Exactly which cut of meat is the lamb shank?
The shank is the cut of lamb taken from the lower section of the animal's legs and can be from the front legs (foreshank) or the back legs (hind shank). The foreshank may include part of the shoulder, as well as part of the leg, while the hind shank will include only part of the rear leg. Lamb shanks have a paper-thin membrane covering and a thin layer of fat and are leaner than the sirloin part of a lamb. Typically, the membrane should be removed before cooking to help the meat to become more tender.
How tender is the meat on a lamb shank?
Lamb shank meat is extremely tough and full of connective tissue. But it can be the source of very flavorful and succulent dishes if braised or slow cooked in a crockpot. When properly prepared, lamb shanks practically melt off the bone, and they are a popular menu item in restaurants.
How should lamb shank be cooked?
Braise it! Season the shanks with salt and pepper and brown them in a large, heavy bottom pot. Set the meat aside and add aromatics such as onion, garlic, and herbs like fresh thyme and rosemary to the pot along with some beef stock. Scrape up all the brown bits, return the meat to the pot, cover it and cook in the oven at 350 degrees for about 1 1/2 to 2 hours. It should be falling off the bone tender. Then serve it over mashed potatoes or creamy polenta.
Turn it into sandwiches! After the shank is braised and tender, let it cool and pull the meat off the bones into shreds. Saute an onion in olive oil until it's caramelized. Spread two slices of good crusty bread with butter, pile on the shredded lamb shank meat along with tomatoes, some greens, and the caramelized onions. Slice and serve.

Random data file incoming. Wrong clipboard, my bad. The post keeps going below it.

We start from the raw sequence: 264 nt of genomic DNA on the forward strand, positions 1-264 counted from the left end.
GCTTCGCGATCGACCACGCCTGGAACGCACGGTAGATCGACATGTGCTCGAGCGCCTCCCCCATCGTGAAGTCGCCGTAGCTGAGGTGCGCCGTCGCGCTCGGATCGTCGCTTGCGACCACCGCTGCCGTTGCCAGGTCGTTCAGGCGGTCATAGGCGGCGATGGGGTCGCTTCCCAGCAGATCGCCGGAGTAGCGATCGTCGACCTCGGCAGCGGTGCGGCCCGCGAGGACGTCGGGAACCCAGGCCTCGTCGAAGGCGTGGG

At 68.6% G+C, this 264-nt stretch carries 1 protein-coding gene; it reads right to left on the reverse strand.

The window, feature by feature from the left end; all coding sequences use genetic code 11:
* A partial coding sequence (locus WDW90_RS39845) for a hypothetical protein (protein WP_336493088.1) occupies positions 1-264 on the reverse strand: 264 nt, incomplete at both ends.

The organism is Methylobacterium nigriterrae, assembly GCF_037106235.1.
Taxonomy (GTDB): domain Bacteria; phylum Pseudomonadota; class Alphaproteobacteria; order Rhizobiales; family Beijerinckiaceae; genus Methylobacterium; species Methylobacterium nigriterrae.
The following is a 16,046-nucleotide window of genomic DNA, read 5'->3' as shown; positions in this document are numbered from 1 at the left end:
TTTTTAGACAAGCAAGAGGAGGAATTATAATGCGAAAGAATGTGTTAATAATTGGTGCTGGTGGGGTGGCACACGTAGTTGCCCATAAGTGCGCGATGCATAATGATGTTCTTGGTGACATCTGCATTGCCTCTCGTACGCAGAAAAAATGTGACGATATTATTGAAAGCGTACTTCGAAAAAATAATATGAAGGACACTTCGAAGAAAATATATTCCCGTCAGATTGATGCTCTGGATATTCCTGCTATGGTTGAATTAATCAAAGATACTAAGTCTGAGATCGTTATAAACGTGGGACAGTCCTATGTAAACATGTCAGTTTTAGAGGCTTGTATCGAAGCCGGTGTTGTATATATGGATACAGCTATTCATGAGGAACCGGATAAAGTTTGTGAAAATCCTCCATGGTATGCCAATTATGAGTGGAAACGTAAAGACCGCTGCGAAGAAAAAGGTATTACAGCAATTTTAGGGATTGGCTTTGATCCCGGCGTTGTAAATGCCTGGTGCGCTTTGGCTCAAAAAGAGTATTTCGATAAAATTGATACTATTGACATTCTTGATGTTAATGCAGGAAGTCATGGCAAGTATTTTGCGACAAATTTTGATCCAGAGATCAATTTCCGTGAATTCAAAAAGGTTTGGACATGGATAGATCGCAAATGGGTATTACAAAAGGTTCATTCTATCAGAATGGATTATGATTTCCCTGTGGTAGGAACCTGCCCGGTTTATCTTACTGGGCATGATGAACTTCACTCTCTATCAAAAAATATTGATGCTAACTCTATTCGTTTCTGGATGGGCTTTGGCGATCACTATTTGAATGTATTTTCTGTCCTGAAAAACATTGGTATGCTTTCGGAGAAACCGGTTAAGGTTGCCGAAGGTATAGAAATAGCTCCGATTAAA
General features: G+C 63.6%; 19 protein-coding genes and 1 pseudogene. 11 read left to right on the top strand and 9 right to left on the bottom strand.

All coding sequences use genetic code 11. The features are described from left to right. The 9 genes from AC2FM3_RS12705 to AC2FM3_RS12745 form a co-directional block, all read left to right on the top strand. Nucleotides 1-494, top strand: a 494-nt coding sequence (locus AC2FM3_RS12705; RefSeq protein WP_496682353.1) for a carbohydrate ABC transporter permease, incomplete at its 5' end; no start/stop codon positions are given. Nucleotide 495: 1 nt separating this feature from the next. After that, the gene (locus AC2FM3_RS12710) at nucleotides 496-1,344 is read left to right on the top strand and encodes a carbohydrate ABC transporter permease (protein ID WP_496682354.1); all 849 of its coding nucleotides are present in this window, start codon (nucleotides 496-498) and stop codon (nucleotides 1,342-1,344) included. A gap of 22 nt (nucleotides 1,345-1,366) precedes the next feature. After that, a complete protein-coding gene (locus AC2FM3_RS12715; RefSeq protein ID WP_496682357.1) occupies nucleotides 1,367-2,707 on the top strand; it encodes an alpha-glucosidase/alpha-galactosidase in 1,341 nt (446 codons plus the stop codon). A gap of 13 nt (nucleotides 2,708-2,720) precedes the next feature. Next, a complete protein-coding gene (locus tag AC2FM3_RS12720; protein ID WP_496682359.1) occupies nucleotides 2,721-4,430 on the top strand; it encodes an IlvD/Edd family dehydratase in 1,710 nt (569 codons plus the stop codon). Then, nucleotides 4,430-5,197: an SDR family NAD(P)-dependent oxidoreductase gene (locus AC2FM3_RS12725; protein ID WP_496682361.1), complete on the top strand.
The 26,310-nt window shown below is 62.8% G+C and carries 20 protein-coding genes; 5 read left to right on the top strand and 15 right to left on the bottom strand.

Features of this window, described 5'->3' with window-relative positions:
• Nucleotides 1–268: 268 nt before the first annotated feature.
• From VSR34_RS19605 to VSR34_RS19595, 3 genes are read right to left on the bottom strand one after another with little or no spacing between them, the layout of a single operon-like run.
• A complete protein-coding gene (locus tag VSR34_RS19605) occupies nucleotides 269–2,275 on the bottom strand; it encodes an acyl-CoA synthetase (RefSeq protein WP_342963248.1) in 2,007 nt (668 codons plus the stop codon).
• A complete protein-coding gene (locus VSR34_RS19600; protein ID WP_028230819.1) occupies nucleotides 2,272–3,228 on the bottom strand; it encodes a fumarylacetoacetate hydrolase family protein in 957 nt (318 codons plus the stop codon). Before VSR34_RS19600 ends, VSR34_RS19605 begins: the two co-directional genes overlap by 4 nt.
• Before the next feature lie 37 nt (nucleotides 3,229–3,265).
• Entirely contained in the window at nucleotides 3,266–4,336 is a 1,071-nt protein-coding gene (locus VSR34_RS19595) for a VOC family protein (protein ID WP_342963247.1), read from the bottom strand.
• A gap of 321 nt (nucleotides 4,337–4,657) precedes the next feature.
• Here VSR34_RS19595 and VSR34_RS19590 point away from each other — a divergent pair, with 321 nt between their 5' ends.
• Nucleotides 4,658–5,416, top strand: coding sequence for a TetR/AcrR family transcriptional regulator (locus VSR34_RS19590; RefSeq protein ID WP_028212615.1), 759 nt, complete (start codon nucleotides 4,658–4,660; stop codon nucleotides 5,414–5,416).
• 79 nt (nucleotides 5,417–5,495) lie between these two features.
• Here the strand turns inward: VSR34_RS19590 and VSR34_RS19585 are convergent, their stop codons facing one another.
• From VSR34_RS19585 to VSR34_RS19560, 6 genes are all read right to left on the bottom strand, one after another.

Or, turn it into BBQ flavored pulled meat and serve it as tacos. Simply add your favorite BBQ sauce and chili powder to the braising liquid before placing the lamb in the oven. When cooked and shredded, serve it in tacos with your favorite toppings.
Make a stew! Braise the lamb, as per the above instructions but add celery, carrots, red wine, rosemary, thyme, and bay leaves to the pot before placing it in the oven for about 2 hours. When the meat is tender, remove it from the pot and pull it off the bone. Strain the sauce and return it to the pot. Simmer the sauce over medium heat until it reduces by about half and return the lamb meat to the sauce. Serve over potatoes, noodles, polenta or rice.